Memorization versus Semantic Mapping in L2 Vocabulary Acquisition by Khoii and Sharififar – Article Example

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The paper “ Memorization versus Semantic Mapping in L2 Vocabulary Acquisition by Khoii and Sharififar” is an affecting variant of an article on education. Many researchers have been interested in identifying the best strategy to foster learning or vocabulary acquisition among students at different levels of education. This interest has sparked debates on the efficacy of different cognitive strategies in fostering learning. According to Ausbel (2006, 37), learning can occur either through memorizing or recognition. The emphasis on meaningful learning has led to the belief that cognitive approaches should foster deeper learning and ability to interconnect ideas.

This method has been acclaimed to be the best since it fosters deeper learning and develops critical thinking abilities. Consequently, cognitive strategies such as rote memorization have been constantly been criticized as a less effective method. This paper analyzes a research conducted to determine whether semantic mapping strategies lead to better learning performance compared to rote memorization. The discussion begins with a look at the research problem and later evaluates the perspectives or approaches that have been used to address the problem. Additionally, it reviews the research findings, evidence, and assumptions. Research Problem Memorization versus semantic mapping in L2 vocabulary acquisition by Khoii and Sharififar is a research article that seeks to investigate the alleged superiority of semantic mapping over rote memorizations.

The authors argue that rote memorization has been unfairly judged to be a lesser effective approach to improving vocabulary compared to semantic mapping yet their findings do not seem to support this popular point of view. The authors begin their study by pointing clearly stating out their position on the matter. This approach indirectly informs the reader what the research problem might be.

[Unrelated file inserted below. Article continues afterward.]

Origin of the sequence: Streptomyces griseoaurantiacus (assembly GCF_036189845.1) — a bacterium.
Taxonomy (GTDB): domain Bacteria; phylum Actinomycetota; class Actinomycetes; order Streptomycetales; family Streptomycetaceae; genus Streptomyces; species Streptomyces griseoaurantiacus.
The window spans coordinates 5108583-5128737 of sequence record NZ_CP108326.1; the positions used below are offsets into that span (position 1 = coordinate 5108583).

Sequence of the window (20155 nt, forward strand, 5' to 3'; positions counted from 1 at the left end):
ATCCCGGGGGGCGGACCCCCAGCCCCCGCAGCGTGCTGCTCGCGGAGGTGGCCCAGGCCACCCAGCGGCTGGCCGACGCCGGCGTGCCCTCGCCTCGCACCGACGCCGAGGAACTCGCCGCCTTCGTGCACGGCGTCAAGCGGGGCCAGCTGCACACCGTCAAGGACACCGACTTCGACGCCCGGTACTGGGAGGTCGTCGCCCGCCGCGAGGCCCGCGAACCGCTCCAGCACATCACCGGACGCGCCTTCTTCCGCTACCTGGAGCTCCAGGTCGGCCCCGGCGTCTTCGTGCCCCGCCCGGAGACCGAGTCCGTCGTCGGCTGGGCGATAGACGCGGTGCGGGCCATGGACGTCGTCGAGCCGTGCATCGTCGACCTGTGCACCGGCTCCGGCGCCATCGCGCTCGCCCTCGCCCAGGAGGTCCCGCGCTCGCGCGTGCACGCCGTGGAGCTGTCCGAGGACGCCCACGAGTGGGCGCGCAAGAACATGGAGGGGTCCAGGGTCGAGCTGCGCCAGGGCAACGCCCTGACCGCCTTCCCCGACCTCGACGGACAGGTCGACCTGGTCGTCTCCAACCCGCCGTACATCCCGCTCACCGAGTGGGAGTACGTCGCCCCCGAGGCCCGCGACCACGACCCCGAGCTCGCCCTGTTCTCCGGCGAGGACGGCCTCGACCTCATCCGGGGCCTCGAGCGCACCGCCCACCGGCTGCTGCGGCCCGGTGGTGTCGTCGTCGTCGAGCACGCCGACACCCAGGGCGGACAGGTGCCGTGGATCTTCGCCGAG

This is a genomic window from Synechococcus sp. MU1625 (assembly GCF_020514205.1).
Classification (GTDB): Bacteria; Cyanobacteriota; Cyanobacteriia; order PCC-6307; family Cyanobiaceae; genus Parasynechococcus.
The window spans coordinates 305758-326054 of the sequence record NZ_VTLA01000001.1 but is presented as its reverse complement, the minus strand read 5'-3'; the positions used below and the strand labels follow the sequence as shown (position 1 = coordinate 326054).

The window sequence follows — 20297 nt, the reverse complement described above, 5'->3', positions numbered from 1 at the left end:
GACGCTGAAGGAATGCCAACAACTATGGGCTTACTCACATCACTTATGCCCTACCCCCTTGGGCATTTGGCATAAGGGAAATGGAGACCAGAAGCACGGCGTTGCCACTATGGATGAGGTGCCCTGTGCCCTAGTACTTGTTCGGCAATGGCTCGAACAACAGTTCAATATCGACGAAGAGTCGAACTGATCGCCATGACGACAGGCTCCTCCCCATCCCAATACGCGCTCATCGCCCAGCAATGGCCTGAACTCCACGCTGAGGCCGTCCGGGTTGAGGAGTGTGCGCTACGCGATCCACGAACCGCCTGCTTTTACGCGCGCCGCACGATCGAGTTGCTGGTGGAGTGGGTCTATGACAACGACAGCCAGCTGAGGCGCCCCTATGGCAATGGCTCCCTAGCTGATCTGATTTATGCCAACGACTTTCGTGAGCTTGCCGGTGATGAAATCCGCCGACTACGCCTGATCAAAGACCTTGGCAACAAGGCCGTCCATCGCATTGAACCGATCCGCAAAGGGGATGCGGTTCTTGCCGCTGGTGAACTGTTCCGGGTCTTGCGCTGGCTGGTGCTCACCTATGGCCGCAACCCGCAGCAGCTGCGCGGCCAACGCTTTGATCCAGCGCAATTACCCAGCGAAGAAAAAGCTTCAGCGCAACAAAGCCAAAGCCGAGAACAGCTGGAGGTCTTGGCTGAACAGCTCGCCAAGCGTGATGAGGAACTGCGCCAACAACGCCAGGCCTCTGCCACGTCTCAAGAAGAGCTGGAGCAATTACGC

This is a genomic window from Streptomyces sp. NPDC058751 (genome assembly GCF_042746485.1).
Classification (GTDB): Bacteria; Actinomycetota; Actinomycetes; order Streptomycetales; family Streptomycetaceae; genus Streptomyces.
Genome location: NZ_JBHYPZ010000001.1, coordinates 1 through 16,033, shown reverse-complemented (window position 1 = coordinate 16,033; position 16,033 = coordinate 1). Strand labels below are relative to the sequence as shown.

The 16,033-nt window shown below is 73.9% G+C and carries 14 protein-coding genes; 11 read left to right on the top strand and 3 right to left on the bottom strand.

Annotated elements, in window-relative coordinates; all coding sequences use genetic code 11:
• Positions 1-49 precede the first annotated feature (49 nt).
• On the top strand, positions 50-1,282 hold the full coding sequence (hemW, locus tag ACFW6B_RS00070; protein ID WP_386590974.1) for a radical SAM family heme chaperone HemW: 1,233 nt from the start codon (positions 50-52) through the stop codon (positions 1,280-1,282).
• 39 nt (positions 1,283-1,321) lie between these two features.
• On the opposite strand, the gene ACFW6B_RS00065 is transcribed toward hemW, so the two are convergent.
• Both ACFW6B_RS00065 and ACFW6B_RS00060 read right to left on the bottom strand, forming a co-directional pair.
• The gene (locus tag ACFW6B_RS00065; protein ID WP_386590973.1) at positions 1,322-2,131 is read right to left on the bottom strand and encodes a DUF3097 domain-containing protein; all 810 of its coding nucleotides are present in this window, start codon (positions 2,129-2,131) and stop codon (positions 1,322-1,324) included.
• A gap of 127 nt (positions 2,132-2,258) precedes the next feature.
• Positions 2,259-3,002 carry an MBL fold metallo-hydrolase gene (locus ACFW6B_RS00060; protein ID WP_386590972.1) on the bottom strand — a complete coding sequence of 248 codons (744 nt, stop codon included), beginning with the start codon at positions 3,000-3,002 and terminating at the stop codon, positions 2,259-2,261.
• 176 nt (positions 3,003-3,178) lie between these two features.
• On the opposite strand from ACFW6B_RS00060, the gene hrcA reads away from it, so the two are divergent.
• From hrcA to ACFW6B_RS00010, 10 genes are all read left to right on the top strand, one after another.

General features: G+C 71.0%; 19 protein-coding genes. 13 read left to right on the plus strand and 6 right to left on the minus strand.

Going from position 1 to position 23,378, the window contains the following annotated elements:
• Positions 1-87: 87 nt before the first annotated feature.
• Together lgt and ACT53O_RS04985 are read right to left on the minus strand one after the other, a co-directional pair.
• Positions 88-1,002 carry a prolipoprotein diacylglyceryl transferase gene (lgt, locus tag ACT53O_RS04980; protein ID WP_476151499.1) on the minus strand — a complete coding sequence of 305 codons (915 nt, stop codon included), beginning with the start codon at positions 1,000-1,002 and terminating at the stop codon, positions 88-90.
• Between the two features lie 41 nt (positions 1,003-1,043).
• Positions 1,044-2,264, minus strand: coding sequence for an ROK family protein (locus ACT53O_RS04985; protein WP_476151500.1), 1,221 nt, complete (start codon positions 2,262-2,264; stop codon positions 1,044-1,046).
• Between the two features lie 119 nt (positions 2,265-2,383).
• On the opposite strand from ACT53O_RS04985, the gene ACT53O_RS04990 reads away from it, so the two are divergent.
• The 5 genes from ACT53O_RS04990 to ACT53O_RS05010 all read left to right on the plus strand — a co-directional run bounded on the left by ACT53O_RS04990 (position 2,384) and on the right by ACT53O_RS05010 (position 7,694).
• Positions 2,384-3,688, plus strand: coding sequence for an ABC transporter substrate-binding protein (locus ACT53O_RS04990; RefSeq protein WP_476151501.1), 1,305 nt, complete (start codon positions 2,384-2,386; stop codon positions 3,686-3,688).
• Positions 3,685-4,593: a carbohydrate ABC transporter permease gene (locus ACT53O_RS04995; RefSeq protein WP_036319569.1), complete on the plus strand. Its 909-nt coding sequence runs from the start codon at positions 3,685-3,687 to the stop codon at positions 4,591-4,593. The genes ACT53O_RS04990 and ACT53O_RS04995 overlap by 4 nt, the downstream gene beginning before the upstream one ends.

However, immediately after the introduction statement the authors begin to explain how their research finding imply that the popular semantic approach might be an overhyped strategy that lacks sufficient evidence to indicate major differences in effectiveness as compared to rote memorization. The driving force behind this research is the need to factually demonstrate that rote memorization is as good an approach as semantic mapping. The researchers provide evidence that the difference between the two strategies is too minimal to claim one approach is better than the other.

Despite the clarity of their goal, the researchers do not provide sufficient information that demonstrates why semantic mapping has been said to be better than rote memorization. They merely point out the other studies have demonstrated the semantic mapping to be a better approach. This lack of clear background on the issue makes it difficult for the reader to comprehend the importance of the research. Its absence fails to place the issue into a larger context and provide reasons why the issue has not been solved. The lack of emphasis on some of the reasons of why rote memorization has been unfairly criticized fails to bring out the issues driving the research.

Despite these gaps, the authors have managed to ensure the research problem remains at the center of their work. They have done this ensuring that in each section. The reader is continually reminded of the issue. In addition, their conclusions indicate that the difference between semantic mapping strategies and rote memorization was minimal in relation to improving a learner’ s vocabulary.



Ausubel, DP & Ausubel, DP 2006, The acquisition and retention of knowledge: a cognitive view, Kluwer Academic Publishers, Dordrecht.

Gibbons, C 2007, Determination of power, and sample size for Levene's test, Masters Abstracts International. 46-04. Thesis (M.S.)--the University of Colorado at Boulder, 2007.

Gewertz, C 2015, "Is Rote Memorization Necessarily Bad? - Curriculum Matters - Education Week," Education Week - Curriculum Matters. Accessed April 1, 2015.

Svenconis, J & Stephen K 2013, "Investigating the teaching of second-language vocabulary through semantic mapping in a hypertext environment” Calico Journal vol. 12, no. 2 pp 33-57.

Thompson, SK 2012, Sampling, Wiley, Hoboken, N.J.

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